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The Science of THE FLASH’s Infinite Mass Punch

The Flash‘s most famous move doesn’t have a name in the comics. When the hero needs to take out a foe quickly (duh), he engages the Speed Force, moves towards lightspeed, then unleashes a punch with “infinite” mass. It’s an awesome move, for sure. But is there science behind it?

In my latest Because Science, I’m finally taking a look at the IMP. (I started this show a little over two years ago, and you’ve been asking me to tackling this one since then.) Introduced in JLA #3 in 1997, the IMP was established in just a few panels packed with science. Wally West’s inner dialogue mentions everything from relativistic mass to blueshifting, and surprisingly, most of the science is spot on! However, the Infinite Mass Punch does not have infinite mass…it can’t.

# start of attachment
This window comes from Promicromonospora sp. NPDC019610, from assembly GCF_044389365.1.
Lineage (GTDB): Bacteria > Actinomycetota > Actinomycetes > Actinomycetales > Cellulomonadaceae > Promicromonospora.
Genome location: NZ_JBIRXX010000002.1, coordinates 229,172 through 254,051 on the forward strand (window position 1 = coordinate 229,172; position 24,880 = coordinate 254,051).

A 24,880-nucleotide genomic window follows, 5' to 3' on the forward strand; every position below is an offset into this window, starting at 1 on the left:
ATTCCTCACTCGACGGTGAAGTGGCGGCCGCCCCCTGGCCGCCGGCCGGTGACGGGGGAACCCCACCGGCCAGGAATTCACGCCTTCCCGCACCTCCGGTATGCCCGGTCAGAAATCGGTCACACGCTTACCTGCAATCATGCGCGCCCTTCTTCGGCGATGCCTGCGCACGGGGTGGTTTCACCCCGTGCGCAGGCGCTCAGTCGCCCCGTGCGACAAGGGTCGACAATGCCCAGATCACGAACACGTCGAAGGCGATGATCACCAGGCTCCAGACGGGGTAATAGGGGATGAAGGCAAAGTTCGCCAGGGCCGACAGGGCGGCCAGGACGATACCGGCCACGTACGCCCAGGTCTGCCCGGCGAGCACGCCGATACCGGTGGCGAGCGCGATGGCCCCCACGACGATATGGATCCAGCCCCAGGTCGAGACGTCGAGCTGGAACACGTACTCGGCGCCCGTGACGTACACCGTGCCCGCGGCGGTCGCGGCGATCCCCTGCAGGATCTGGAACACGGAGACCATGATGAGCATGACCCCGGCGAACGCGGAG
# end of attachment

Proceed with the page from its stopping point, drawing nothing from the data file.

According to everything we know about the universe, the speed of light is the speed limit. Full stop. Wally may be able to tap into the Speed Force to get around this, sure, but he doesn’t need to break the laws of physics to do what we see the IMP do. In fact, other Flash comics state that his relativistically increased mass isn’t infinite. It means nerds have been wrong for 20 years about the IMP, but that’s fine! The Flash’s fist doesn’t need infinite mass. To find out the real speed and mass of the IMP, check out my latest episode above.


Check out my last video on how much energy Galactus could get from eating the Earth, subscribe to this playlist to stay current with the show, buy a Because Science shirt (you know why), and follow me on Twitter to give me a suggestion for the next episode!

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